Ronald Wright, Progress Traps and the Future of Food
We’ve just published our interview with Ronald Wright, an extraordinary writer and thinker, author of such challenging books as Stolen Continents and A Short History of Progress. Trained in archaeology, Wright dissects the past, seeking clues to the future. What kind of an animal is the human being? How have humans behaved in the past? What does that tell us about their behaviour in the future?
The news is not good – but it’s not hopeless. Time and again, human beings have carelessly ravaged their environments, and thus destroyed their societies. Our original Eden, green and lush and fertile, was probably in Iraq – which is hard to believe when you look at the dusty misery which is Iraq today. The deserts of North Africa were once the granary that fed the Roman Empire. For a really chilling saga of just how deluded and destructive we can be, read Wright’s account of the denuding of Easter Island.
As it happens, I’m also reading David R. Montgomery’s Dirt: The Erosion of Civilizations, which tells the same story as a history of soil erosion. Populations, Montgomery notes, tend to track agricultural production. As production increases, so does population – which means that agricultural societies are always just a couple of bad harvests away from famine. And since intensive agriculture eventually destroys the soil, crops eventually do fail and catastophe generally ensues. I would like to do a Green Interview with David Montgomery.
In the past, of course, we humans left the exhausted places behind us and moved on to new territories, clearing the forests, plowing the forests, planting our crops and once again watching the soil wash away as a result of our efforts. And in the modern age, when there was no more new land to break, we doused the soil with petroleum-based fertilizers and pesticides. One of our earliest interviewees, Chris Turner, has just published “The Farms Are Not All Right,” a splendid feature article in the current issue of The Walrus (http://www.walrusmagazine.com/articles/2011.10-food-the-farms-are-not-all-right/ ). In it, Chris notes that “by one recent estimate, nearly 50 percent of the world’s population now relies wholly on petrochemically derived nitrogen fertilizer for its daily bread.” Our food is, in effect, grown hydroponically in a bath of petroleum – and the petroleum is running out.
Among Ronald Wright’s most fruitful concepts is the idea of “progress traps” – innovations that look like progress and initially give fabulous results, but ultimately lead to disaster. Bottom trawling for Atlantic cod initially brought spectacular catches – but ultimately it destroyed the fishery. The development of weapons made hunters more productive and gave one group of humans an advantage over the others – but it ended up with nuclear weapons, which, if used, will destroy everyone.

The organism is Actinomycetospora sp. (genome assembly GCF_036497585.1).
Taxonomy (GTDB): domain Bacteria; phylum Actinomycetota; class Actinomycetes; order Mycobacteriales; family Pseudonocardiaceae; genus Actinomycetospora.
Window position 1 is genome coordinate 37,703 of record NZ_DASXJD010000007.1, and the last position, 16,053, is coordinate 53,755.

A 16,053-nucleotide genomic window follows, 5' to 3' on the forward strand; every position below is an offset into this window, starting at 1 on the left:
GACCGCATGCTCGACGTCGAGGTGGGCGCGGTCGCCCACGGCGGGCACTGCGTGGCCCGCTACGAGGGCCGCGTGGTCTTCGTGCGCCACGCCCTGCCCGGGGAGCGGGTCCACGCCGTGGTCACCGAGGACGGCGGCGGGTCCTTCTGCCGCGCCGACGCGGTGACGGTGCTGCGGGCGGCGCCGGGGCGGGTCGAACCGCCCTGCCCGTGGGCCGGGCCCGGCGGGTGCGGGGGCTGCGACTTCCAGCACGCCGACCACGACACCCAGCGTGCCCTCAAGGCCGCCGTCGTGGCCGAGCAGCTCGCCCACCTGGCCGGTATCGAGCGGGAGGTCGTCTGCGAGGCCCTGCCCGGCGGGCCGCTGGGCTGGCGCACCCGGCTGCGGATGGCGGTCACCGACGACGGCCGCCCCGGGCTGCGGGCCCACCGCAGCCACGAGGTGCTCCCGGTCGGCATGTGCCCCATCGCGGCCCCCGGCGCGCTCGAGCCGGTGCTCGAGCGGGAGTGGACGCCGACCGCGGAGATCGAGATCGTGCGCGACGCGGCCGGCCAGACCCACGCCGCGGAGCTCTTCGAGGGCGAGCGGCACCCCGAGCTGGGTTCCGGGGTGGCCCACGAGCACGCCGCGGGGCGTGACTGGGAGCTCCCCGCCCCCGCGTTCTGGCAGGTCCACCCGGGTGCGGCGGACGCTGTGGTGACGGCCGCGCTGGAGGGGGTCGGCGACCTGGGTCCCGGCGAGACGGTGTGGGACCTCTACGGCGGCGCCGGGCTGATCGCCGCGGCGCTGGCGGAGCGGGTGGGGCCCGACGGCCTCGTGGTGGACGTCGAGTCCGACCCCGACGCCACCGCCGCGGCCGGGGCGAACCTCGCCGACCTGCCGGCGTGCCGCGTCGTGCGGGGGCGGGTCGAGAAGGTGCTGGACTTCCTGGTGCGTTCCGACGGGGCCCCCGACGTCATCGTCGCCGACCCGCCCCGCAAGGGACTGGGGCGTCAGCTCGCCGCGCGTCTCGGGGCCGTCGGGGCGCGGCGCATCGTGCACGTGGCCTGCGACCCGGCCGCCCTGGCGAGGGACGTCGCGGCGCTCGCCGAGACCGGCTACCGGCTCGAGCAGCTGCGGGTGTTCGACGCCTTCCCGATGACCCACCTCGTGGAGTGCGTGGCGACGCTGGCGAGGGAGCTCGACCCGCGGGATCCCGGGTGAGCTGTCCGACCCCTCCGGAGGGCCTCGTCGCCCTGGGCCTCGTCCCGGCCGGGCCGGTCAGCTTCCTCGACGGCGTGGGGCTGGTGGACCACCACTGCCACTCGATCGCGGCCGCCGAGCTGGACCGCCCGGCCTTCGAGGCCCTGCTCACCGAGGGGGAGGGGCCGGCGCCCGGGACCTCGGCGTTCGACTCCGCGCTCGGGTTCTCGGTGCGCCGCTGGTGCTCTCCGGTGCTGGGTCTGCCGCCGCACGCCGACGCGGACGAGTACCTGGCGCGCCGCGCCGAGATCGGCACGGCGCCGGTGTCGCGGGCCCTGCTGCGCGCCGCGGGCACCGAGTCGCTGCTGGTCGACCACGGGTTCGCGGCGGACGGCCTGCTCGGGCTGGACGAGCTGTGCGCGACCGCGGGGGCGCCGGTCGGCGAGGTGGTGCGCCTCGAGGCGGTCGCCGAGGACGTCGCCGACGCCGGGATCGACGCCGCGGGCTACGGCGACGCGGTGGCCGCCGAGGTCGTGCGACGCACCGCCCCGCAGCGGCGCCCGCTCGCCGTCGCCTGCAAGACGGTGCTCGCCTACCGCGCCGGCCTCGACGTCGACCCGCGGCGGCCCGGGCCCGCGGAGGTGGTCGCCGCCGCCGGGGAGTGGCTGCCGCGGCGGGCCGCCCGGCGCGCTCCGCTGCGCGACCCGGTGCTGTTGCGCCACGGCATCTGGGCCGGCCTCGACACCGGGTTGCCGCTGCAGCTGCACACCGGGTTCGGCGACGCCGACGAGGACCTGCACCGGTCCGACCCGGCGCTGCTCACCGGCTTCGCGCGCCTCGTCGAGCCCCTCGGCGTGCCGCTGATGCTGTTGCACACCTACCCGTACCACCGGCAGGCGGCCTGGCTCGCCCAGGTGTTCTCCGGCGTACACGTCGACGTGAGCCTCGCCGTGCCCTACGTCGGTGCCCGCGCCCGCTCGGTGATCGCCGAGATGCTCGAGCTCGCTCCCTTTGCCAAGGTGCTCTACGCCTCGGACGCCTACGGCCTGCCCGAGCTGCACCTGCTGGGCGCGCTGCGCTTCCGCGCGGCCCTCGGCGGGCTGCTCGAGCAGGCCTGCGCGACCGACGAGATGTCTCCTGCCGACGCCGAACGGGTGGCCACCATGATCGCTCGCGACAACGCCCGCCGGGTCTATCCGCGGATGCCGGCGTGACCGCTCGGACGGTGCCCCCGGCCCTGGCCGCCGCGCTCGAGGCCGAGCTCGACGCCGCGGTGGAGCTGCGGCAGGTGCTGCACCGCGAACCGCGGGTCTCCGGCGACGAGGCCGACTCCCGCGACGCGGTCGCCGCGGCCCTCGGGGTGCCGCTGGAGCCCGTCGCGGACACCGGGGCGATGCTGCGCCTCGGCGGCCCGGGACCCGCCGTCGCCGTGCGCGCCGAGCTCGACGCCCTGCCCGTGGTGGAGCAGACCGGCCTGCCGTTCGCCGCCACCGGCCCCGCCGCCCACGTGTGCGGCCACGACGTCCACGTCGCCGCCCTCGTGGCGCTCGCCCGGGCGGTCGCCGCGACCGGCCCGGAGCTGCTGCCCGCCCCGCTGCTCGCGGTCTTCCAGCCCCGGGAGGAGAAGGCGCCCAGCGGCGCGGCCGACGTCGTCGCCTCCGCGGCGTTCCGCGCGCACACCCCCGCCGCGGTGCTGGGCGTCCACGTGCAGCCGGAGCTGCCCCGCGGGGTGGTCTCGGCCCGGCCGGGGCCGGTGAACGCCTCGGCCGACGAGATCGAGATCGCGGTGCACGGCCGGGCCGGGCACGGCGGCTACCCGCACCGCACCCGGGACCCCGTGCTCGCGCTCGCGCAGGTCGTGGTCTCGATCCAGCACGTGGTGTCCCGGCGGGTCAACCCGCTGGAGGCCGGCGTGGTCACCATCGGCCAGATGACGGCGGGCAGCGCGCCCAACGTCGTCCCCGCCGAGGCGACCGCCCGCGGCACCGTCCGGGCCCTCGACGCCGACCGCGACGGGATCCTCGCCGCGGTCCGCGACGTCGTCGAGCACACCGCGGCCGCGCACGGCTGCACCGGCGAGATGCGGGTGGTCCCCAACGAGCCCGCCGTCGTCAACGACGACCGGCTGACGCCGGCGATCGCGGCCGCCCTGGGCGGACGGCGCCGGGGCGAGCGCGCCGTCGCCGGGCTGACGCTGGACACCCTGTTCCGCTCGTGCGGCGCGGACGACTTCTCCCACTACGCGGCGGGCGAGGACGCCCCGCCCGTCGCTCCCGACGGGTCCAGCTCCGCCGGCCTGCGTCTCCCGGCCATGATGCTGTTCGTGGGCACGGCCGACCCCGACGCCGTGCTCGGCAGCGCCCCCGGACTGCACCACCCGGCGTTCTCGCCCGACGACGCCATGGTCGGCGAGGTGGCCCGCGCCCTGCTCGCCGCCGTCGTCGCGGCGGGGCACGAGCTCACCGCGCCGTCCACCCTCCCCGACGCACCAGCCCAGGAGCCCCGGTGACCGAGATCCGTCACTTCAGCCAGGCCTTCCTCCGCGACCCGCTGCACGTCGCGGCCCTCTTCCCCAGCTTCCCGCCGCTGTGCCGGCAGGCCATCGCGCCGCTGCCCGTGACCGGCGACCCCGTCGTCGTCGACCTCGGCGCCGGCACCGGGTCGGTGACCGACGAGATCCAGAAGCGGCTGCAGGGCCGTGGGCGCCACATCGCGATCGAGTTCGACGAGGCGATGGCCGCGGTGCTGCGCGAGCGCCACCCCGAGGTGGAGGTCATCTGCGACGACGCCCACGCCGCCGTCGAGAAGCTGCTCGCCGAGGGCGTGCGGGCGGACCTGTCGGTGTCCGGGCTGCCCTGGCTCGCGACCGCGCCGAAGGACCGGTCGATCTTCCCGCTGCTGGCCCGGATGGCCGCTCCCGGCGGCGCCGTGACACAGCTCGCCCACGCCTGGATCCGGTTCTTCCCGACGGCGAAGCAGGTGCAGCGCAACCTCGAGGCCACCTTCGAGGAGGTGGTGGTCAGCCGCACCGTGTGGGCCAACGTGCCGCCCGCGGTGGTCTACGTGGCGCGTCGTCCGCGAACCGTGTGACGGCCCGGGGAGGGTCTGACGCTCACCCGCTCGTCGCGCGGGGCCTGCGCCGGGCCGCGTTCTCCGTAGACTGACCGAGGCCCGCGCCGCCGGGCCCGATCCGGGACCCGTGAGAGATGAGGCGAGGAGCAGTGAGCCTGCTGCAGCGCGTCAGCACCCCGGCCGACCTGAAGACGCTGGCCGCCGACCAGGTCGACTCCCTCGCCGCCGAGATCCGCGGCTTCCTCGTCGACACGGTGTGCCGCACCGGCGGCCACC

The best defence against progress traps is (oddly enough) better accounting – accounting which evaluates the costs of our bright ideas as well as the benefits. When we fished the cod, we only counted the catches; we didn’t count the stocks themselves, so we didn’t know that we were catching more cod than the sea could produce. We count the value of the wood and paper that we can produce from a forest – but we don’t offset that against the value of the forest itself as a carbon sink, a defence against erosion, a habitat, a community of life. That’s why the adoption of Ron Colman’s Genuine Progress Index – or Bhutan’s Gross National Happiness – is an absolutely essential component of a sustainable future.
Meanwhile, is the idea of progress itself a progress trap? What about agriculture, or civilization itself – are these the greatest progress traps of all? Ron Wright would say that these are indeed traps – but only if we allow them to be so. We have the knowledge and the ability to switch from short-term thinking to long-term thinking, from cleverness to wisdom. We can escape from the intellectual traps we have set for ourselves. But if we don’t do these things now, while we’re prosperous, he writes, “we will never be able to do them when times get hard. Our fate will twist out of our hands,” ushering in “an age of chaos and collapse that will dwarf all the dark ages of our past.”